Katelyn with docsWhen Karin Jackson first greeted four-month-old Katelyn after the infant’s heart surgery, she breathed a premature sigh of relief. 
“I thought we were done at that point,” explains Karin. “I had no idea that was just the beginning.”
That moment sparked a journey that, after ten years and six surgeries, is still unfinished.
“It’s a bumpy road, but at least it’s a road,” says Karin. 
Katelyn has a defect called complete AV canal. Instead of four separate chambers, she had a hole in her heart where all the blood - oxygenated and non-oxygenated – ran together.
“She got pretty sick, but her nurses and doctors helped her get through those times. We’re so grateful that she has been given the opportunity to grow up with us, to be a ten-year-old little girl.”
It’s likely Katelyn will need more surgery when she gets older. But until then, she is a healthy little girl who rides her bike, jumps rope and recently won the first round of her school’s fourth grade spelling bee by correctly spelling ‘orchard.’ 
Now, she has a new hobby.  Singing.
In fact, her whole family – including 10-year-old twin brother, and younger brother and sister - has been singing a new tune around the house, a personal tune. St. Louis singer and songwriter Erin Bode composed it just for Katelyn.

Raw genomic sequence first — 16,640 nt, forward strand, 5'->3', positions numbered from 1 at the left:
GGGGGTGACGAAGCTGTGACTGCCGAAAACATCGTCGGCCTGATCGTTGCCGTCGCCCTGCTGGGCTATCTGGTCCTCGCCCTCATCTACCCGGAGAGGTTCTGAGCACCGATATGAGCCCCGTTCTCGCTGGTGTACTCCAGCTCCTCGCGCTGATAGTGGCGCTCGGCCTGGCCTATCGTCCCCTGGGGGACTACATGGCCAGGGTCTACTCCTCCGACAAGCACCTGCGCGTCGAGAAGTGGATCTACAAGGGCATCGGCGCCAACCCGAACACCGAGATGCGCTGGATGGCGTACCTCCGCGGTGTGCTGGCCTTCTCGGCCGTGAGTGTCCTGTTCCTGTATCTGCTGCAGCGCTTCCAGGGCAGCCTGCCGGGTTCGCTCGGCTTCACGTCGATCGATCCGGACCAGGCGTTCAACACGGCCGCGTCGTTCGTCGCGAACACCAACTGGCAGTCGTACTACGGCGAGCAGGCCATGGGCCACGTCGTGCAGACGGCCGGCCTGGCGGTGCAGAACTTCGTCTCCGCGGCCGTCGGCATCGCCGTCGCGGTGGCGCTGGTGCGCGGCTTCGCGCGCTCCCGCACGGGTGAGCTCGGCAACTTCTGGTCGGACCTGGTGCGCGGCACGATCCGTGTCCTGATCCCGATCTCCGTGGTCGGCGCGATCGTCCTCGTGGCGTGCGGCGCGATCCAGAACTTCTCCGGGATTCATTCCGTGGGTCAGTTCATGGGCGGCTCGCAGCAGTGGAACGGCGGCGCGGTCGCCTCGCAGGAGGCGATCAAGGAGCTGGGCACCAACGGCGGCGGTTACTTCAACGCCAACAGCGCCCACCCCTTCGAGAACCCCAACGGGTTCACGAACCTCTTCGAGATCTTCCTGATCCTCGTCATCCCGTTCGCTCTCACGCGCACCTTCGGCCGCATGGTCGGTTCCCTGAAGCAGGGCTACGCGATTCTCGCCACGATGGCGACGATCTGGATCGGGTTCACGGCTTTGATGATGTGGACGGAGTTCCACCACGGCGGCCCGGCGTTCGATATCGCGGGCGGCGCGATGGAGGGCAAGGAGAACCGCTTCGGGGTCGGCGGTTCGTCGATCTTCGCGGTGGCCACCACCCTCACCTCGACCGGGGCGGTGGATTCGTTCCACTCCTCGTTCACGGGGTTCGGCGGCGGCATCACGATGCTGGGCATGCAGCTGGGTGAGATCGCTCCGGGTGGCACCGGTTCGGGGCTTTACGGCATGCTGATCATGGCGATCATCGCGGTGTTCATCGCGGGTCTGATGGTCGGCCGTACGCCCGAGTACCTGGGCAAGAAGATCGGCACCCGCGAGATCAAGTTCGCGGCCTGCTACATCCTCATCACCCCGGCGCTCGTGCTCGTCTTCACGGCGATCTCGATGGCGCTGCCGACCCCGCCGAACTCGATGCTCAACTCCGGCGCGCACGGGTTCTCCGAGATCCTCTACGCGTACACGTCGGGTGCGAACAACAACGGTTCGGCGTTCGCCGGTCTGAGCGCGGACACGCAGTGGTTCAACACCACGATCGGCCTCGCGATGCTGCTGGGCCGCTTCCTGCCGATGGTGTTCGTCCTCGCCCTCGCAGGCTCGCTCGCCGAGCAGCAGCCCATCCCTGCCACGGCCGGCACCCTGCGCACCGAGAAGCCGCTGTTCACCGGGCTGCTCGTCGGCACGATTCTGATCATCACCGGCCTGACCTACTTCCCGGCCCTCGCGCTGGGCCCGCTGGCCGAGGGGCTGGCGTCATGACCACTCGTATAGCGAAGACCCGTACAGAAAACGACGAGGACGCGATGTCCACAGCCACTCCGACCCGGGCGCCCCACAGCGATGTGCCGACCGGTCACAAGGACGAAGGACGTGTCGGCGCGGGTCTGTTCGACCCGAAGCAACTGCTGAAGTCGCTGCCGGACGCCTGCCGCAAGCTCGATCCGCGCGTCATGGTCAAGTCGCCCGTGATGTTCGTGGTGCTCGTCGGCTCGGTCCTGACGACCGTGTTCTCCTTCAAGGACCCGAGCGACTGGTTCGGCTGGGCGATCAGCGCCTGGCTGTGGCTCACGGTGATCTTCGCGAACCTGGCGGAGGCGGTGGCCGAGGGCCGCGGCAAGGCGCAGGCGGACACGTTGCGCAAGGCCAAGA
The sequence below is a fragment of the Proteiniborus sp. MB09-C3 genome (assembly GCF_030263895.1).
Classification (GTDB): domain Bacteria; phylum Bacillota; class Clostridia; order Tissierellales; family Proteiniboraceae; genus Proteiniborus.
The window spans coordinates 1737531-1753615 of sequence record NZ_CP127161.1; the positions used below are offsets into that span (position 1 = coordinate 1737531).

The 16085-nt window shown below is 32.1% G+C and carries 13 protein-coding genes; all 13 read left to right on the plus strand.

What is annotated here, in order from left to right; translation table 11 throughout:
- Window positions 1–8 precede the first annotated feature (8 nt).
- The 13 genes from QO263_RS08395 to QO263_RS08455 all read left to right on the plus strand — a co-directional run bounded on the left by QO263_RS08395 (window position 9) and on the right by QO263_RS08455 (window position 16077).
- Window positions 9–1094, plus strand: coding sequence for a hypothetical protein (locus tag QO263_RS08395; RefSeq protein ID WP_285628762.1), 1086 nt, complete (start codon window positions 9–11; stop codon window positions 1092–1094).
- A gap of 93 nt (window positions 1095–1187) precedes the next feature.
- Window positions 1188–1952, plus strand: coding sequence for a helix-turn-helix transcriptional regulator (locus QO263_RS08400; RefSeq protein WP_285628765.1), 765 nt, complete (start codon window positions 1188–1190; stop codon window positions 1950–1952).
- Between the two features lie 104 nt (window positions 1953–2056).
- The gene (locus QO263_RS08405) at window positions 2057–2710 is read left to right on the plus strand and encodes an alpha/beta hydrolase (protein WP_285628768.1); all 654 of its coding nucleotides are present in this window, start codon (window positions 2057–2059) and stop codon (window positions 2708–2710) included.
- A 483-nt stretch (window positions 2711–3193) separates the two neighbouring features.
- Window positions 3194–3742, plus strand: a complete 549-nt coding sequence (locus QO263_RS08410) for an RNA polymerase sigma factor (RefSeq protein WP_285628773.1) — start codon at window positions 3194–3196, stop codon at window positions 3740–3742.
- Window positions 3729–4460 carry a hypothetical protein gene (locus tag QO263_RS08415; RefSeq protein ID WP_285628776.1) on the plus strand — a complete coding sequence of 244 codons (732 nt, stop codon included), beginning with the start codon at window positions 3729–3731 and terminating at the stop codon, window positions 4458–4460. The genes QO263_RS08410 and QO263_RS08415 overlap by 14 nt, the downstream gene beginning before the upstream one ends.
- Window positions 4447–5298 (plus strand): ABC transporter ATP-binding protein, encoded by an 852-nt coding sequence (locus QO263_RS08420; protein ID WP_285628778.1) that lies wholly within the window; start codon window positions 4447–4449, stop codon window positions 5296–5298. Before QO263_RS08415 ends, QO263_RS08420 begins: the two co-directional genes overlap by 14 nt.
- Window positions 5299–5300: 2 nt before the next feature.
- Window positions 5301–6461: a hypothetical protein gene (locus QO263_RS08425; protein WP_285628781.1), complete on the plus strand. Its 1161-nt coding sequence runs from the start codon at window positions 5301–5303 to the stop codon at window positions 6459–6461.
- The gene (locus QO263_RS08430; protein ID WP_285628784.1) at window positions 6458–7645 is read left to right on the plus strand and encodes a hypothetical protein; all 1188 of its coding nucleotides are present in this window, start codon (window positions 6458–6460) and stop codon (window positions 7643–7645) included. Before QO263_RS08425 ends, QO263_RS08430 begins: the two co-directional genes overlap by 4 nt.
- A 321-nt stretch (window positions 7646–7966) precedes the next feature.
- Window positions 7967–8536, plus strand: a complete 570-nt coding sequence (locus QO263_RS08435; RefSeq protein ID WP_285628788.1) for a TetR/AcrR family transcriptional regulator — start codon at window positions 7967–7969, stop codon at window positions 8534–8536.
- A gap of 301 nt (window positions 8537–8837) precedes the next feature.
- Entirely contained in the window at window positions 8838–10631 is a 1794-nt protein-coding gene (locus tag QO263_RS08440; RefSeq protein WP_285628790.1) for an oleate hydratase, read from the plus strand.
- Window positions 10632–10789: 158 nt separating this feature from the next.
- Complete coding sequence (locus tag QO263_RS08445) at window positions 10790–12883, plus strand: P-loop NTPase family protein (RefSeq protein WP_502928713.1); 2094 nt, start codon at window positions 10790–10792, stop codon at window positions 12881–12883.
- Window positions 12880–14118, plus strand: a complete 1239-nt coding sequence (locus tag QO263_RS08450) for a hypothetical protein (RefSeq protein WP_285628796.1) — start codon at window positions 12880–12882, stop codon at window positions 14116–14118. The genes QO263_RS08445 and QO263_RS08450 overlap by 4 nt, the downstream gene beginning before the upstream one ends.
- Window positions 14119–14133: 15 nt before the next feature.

“It was such an amazing opportunity not just to promote Children’s Hospital, but to give Katelyn a chance to share her story,” says Karin. 
With great honesty and candor, Katelyn shared the details of her personal journey with Erin – explaining all the emotions she’s experienced, like fear during the sick times, as well as uncertainty during the healthy times.  But the song was not ready yet. 
With help from Dr. George Van Hare, co-director of the St. Louis Children’s and Washington University Heart Center, Katelyn created a live recording of her heartbeat and shared it with Erin, who used the heartbeat as the rhythm track for the Katelyn-inspired song, “The Space Between.”  Katelyn’s heartbeat is the backbone – no, the heart – of the recording.
“We wanted to make sure that we took people on a little bit of a journey and allowed them to feel some of the challenges that one goes through when they are dealing with an illness,” explained Bode. “There may be dark times, there may be challenges in life but then the hope comes in a certain point in the song where you can see light and you can see tomorrow and you can see all the potential that life has and all the beauty in life.”
Music is just the latest tool Katelyn has used to share her story and provide hope to others. She raised money for heart disease research by jumping rope; she personally delivered Valentines to young heart patients; she donated her own personal gift cards to families in the Cardiac Intensive Care Unit.
“She wanted the moms and dads of those babies to know there is hope,” says Karin. “It is challenging, and every day here may be hard, but she just wanted them to see that there is life after this.”
As for Katelyn’s life after this latest project, her mom says there’s a reason Katelyn is still here with us.
“She's going to be something amazing. She's something amazing today, but I think in the future she's going to be a star one way or the other.”


Patient Stories